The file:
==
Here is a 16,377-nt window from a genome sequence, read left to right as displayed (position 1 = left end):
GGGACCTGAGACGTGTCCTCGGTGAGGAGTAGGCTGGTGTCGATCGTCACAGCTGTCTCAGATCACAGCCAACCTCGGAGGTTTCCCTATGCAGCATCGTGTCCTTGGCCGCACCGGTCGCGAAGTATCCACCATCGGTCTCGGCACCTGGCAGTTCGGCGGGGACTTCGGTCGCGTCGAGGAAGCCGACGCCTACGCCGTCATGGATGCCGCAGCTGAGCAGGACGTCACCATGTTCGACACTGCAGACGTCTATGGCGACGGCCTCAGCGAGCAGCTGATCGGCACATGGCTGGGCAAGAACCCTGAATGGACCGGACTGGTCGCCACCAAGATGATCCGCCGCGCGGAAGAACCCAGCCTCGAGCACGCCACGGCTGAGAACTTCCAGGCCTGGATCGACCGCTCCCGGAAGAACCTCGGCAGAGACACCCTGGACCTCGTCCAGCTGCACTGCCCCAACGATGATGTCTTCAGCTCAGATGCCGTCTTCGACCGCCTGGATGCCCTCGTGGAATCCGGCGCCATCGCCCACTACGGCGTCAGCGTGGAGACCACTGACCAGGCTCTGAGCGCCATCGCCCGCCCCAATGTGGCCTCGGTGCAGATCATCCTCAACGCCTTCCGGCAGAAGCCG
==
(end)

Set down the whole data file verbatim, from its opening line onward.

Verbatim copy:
Here is a 16,377-nt window from a genome sequence, read left to right as displayed (position 1 = left end):
GGGACCTGAGACGTGTCCTCGGTGAGGAGTAGGCTGGTGTCGATCGTCACAGCTGTCTCAGATCACAGCCAACCTCGGAGGTTTCCCTATGCAGCATCGTGTCCTTGGCCGCACCGGTCGCGAAGTATCCACCATCGGTCTCGGCACCTGGCAGTTCGGCGGGGACTTCGGTCGCGTCGAGGAAGCCGACGCCTACGCCGTCATGGATGCCGCAGCTGAGCAGGACGTCACCATGTTCGACACTGCAGACGTCTATGGCGACGGCCTCAGCGAGCAGCTGATCGGCACATGGCTGGGCAAGAACCCTGAATGGACCGGACTGGTCGCCACCAAGATGATCCGCCGCGCGGAAGAACCCAGCCTCGAGCACGCCACGGCTGAGAACTTCCAGGCCTGGATCGACCGCTCCCGGAAGAACCTCGGCAGAGACACCCTGGACCTCGTCCAGCTGCACTGCCCCAACGATGATGTCTTCAGCTCAGATGCCGTCTTCGACCGCCTGGATGCCCTCGTGGAATCCGGCGCCATCGCCCACTACGGCGTCAGCGTGGAGACCACTGACCAGGCTCTGAGCGCCATCGCCCGCCCCAATGTGGCCTCGGTGCAGATCATCCTCAACGCCTTCCGGCAGAAGCCG